I don’t know why I go so seldom, since I always feel better afterwards. Also, I have found a nail salon that I LOVE. It’s M T Nails in West Newton, MA.

This is the main reason I love going there:

The people who work there.

IMG_1291

 

That’s Lynh.

The very first time I went to M T Nails, Lynh (and the other people there) greeted me so warmly and kindly, I felt welcomed and at ease. (I get anxious when I go to nail salons, too) (especially new ones.) Every time I’ve been since, Lynh has  been just as welcoming, warm, and kind. Also, she ALWAYS remembers my name and details of previous conversations we’ve had, even when I walk in unexpectedly or when I haven’t been there for a LONG time.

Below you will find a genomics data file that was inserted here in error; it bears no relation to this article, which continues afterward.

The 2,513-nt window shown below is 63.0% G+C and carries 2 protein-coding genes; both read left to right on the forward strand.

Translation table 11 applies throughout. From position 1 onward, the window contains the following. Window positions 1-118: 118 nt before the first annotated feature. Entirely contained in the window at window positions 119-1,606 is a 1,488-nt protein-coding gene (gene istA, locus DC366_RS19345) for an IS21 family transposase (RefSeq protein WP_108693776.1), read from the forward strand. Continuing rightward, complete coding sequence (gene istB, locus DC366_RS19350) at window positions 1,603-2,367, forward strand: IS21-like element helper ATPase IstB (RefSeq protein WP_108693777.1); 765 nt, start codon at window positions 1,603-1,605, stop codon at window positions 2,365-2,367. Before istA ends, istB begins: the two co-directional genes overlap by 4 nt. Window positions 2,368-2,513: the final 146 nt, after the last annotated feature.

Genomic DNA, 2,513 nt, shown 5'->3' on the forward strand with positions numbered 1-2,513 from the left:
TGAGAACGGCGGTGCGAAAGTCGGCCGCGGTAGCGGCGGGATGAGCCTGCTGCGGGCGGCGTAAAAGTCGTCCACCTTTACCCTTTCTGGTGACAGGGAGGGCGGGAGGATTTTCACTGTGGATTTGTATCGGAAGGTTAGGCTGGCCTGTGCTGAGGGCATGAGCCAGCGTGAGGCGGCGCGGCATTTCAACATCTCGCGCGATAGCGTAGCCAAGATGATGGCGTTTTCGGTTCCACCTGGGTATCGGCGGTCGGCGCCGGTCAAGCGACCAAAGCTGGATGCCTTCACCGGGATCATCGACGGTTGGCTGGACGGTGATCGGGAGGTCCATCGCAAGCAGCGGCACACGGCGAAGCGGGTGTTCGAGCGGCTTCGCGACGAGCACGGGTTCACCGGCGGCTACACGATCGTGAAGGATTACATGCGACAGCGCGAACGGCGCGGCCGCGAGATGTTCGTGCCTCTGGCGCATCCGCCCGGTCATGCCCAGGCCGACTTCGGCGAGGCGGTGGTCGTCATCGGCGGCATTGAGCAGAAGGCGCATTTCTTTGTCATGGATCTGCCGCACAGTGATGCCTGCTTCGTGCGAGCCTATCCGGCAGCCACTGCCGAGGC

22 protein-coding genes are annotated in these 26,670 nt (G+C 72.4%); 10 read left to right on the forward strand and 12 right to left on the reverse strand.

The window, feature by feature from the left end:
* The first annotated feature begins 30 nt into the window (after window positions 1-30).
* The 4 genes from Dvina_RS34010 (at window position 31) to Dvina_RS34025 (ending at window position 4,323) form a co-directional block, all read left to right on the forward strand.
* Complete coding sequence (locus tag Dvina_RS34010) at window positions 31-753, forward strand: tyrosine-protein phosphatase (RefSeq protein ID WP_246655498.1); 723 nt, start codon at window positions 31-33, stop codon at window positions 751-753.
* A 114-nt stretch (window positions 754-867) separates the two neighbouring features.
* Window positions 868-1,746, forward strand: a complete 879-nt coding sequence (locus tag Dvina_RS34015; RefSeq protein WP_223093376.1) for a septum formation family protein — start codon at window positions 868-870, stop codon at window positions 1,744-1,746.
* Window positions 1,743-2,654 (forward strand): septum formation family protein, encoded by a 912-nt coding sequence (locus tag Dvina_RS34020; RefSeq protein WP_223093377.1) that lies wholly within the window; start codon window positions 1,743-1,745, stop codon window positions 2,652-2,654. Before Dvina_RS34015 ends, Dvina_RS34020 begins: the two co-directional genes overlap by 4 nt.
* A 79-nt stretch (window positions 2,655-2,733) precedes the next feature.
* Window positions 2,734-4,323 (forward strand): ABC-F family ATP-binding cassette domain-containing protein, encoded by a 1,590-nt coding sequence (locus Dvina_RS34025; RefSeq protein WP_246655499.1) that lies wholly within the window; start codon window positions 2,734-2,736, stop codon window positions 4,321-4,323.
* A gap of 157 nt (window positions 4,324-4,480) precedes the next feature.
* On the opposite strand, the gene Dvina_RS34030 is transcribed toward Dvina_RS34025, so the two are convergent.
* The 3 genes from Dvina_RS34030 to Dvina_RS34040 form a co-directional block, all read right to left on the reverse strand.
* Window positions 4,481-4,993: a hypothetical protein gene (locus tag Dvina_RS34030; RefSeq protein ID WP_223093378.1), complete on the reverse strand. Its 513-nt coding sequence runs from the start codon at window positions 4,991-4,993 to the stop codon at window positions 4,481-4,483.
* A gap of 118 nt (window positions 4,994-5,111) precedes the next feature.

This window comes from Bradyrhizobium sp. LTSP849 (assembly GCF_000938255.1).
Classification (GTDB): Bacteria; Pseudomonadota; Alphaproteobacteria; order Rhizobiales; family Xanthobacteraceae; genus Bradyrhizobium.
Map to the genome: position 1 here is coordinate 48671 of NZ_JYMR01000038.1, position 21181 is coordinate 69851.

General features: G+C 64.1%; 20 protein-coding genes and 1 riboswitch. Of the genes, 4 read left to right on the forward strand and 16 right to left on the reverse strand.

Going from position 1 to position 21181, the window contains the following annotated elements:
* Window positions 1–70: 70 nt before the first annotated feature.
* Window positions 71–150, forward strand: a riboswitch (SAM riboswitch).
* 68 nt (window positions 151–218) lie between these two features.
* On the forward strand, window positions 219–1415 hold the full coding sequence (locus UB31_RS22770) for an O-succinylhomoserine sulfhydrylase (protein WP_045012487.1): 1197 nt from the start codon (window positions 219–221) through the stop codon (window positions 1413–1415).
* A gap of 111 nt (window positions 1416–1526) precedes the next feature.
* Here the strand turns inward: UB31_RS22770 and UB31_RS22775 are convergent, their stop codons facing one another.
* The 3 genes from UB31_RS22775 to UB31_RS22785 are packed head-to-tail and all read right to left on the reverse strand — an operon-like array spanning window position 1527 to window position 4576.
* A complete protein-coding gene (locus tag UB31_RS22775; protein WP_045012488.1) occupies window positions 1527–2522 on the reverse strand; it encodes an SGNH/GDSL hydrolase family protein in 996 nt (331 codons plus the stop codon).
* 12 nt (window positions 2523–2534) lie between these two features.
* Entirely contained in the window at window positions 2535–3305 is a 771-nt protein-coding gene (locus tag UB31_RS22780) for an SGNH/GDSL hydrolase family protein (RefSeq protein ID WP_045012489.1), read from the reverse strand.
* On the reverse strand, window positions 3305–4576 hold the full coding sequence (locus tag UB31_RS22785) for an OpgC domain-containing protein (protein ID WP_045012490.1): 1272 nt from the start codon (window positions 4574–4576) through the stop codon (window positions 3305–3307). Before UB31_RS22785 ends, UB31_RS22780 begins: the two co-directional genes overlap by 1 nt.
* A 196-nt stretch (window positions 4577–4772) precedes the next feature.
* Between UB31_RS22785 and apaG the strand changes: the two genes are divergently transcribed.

Lynh is always gentle, with people’s feet and with their feelings.

Also, Lynh suggested the nail color shown on my toes, above.

I always feel better walking out of M T Salon than I felt when walking in.

And I always feel much better, walking out after I’ve seen Mia, than I felt walking in.

(I’ve heard people, at work, use that exact language describing other kinds of self care they’ve appreciated: feeling better walking out than  they felt walking in.)

Thanks to Lynh, Tina, and everybody else at M T Nails; to Mia, Jessica, and everybody else at MiAlisa Salon; and to you, of course, for reading today.

Categories: personal growth, photojournalism | Tags: , , , , , , , , , , | 10 Comments

Blog at WordPress.com.